In a meeting with the tutoring company I work for, we discussed how our young students define success.
What makes a person successful?
Many of the clients at this company are powerful people in the D.C. metro area who want their children to go to Ivy League schools (hence the tutoring). The students have it ingrained in them that 1) academic success is the most important thing ever and 2) if they do not go to X college, they will not get a good job/make good connections, and their lives will be failures.
None of us in the room had Ivy League degrees, but we all considered ourselves successful and generally happy with our lives. Isn’t that success?
I went to two highly-ranked universities for very specialized degrees, and I’m now self-employed and trying to grow various online streams of income. I’m the happiest I’ve been in years, but, in the back of my head, my brain tells me that I should have continued with my PhD program and gotten the “real job” I spent years working towards. After all, without that mystical “real job,” haven’t all these years been a waste?
If I hadn’t gone to grad school, I’d have never met my husband. I’d have never met some of my best friends. My life would be completely different right now. Would it be better?
I don’t think it would be better, since Matt is a very important part of my life. Everything I’ve done leading up to the present moment has shaped me as a person.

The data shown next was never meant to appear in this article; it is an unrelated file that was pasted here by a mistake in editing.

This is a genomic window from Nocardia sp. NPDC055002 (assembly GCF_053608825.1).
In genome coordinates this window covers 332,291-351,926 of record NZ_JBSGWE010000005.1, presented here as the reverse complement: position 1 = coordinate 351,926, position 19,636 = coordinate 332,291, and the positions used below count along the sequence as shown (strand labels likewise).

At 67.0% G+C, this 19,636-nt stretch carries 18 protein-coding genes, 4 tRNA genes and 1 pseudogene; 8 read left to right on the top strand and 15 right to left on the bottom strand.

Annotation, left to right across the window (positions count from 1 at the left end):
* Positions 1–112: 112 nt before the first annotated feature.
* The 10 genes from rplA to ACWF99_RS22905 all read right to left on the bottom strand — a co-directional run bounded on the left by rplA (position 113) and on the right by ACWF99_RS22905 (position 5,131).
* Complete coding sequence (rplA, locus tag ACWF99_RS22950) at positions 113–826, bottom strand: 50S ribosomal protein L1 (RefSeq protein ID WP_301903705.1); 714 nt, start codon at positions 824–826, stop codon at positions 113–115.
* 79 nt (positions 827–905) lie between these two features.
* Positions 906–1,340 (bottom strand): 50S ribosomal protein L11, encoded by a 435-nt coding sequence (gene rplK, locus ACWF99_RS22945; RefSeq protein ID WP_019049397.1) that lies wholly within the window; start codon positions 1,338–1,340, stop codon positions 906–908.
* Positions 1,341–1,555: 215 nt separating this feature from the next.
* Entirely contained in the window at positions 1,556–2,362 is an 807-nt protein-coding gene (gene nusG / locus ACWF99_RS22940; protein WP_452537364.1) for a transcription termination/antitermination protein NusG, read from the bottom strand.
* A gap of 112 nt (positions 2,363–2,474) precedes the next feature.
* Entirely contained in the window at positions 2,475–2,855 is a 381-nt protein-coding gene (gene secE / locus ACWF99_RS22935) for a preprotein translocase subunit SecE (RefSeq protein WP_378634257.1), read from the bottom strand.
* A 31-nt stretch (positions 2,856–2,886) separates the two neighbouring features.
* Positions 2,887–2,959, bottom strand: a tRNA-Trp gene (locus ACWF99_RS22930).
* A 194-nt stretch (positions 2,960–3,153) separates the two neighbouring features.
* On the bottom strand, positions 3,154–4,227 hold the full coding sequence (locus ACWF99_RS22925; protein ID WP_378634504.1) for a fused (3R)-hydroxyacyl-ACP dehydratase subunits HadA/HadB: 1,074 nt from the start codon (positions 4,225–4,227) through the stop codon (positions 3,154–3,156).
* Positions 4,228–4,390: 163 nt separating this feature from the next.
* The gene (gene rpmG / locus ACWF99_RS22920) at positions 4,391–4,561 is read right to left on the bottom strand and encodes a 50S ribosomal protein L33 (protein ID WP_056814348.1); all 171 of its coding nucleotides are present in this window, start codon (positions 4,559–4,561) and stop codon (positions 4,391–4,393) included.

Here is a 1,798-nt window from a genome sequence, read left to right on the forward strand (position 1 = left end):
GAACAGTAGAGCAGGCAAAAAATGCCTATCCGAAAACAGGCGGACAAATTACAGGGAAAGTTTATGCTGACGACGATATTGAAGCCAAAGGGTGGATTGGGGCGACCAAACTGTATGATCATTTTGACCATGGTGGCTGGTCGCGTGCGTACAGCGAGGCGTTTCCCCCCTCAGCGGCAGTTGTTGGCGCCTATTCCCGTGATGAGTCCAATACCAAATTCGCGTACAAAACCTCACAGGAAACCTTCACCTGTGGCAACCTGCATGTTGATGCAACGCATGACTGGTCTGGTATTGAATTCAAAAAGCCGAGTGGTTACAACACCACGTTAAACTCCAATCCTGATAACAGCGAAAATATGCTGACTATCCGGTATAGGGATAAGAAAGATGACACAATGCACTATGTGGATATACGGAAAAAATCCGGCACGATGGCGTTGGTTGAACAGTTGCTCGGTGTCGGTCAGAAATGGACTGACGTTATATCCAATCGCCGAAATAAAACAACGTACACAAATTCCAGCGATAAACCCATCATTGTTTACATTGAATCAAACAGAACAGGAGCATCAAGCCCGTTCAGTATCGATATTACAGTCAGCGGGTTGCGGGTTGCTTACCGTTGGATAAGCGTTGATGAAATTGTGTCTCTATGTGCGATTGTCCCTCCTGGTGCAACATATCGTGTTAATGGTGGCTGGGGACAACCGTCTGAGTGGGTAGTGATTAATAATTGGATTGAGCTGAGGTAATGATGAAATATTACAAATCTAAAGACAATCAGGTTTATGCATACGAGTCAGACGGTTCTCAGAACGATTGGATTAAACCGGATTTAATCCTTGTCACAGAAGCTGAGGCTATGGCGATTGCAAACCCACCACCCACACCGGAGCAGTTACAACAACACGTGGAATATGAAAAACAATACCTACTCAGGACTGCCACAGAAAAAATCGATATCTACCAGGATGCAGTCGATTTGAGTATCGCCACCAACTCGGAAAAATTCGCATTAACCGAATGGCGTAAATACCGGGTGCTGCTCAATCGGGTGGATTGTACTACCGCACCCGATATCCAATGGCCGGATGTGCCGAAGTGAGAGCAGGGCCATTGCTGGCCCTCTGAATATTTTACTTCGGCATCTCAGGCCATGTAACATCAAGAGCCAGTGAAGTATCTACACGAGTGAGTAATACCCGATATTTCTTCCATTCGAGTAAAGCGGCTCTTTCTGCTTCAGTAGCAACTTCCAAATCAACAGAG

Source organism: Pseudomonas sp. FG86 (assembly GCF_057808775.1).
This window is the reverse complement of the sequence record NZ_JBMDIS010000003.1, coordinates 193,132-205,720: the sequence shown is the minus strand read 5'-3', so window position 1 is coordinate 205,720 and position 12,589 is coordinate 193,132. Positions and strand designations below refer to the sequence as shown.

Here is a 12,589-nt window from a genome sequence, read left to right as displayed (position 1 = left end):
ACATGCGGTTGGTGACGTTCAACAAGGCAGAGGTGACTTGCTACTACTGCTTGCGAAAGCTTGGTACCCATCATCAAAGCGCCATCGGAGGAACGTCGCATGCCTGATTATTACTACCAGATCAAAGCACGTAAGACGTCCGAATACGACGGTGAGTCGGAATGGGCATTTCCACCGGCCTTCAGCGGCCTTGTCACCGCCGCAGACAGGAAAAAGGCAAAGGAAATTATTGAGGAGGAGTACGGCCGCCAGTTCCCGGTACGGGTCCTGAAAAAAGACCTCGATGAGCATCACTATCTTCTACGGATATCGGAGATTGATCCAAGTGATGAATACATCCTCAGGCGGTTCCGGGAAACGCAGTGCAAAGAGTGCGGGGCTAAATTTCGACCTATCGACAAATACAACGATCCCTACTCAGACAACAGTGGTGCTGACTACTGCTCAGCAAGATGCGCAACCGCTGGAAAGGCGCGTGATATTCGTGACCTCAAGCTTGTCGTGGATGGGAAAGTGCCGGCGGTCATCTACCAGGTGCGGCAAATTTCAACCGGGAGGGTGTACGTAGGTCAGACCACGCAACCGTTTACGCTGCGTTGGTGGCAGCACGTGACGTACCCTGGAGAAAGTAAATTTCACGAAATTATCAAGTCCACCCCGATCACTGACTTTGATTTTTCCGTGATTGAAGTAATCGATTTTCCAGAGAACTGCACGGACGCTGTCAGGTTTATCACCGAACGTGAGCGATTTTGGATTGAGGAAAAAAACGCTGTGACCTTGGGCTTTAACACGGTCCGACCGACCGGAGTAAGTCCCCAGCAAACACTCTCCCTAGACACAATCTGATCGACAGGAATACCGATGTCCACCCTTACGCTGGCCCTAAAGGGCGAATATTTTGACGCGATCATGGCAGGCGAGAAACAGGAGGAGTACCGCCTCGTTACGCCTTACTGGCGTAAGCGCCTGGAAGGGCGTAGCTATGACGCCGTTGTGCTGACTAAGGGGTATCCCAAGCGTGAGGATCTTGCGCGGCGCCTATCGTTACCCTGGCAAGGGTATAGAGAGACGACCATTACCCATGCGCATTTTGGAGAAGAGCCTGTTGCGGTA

The tutoring company founder, Ned, offered the parable of the Chinese farmer:
A Chinese farmer was tilling his land when his horse escaped and ran away. The man’s neighbors approached him and said “Oh no, what horrible luck!” The farmer responded, “Who knows?”
A week later the horse returned with three other horses. The neighbors surrounded the farmer again, saying “What great luck!” The farmer responded, “Who knows?”
The next day, the farmer’s only son was trying to break one of the new horses, when he was thrown from the animal and broke both his legs. “What horrible luck!” the neighbors offered sympathetically. “Who knows?” said the farmer.
A few days later, a war erupted in the country, and the Emperor demanded that each household provide one son for battle. The farmer’s son could not serve, as his legs were broken….
It is very easy to get mentally hung up on whether or not our lives are where they should be right now. Every day our experiences shape us, so it is important to not get so hung up on the future that we do not focus on and enjoy the now.
Success is what you make it. Define your life on your own terms.